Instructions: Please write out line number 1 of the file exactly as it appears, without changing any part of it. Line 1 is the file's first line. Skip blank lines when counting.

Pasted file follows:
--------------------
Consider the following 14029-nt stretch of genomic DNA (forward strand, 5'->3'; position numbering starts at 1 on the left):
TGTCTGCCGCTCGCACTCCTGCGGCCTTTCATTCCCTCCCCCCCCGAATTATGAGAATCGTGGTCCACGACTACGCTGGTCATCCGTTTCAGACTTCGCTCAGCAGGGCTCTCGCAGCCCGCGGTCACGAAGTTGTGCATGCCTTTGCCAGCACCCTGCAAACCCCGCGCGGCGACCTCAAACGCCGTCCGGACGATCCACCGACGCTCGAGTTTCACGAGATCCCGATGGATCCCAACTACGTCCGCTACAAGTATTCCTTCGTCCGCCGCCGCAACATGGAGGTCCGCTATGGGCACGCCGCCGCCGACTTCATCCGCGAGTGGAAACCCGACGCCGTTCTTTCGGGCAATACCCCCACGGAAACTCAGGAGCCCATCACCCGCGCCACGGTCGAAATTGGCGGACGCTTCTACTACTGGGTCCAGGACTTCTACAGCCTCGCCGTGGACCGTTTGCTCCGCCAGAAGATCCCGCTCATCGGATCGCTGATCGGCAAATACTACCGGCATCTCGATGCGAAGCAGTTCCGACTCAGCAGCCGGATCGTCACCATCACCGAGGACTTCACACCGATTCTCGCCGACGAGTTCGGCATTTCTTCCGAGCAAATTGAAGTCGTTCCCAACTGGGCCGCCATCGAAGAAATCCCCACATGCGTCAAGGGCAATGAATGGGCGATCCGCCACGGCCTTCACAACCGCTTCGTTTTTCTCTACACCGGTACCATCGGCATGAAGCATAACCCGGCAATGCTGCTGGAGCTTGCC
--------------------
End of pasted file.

Consider the following 14029-nt stretch of genomic DNA (forward strand, 5'->3'; position numbering starts at 1 on the left):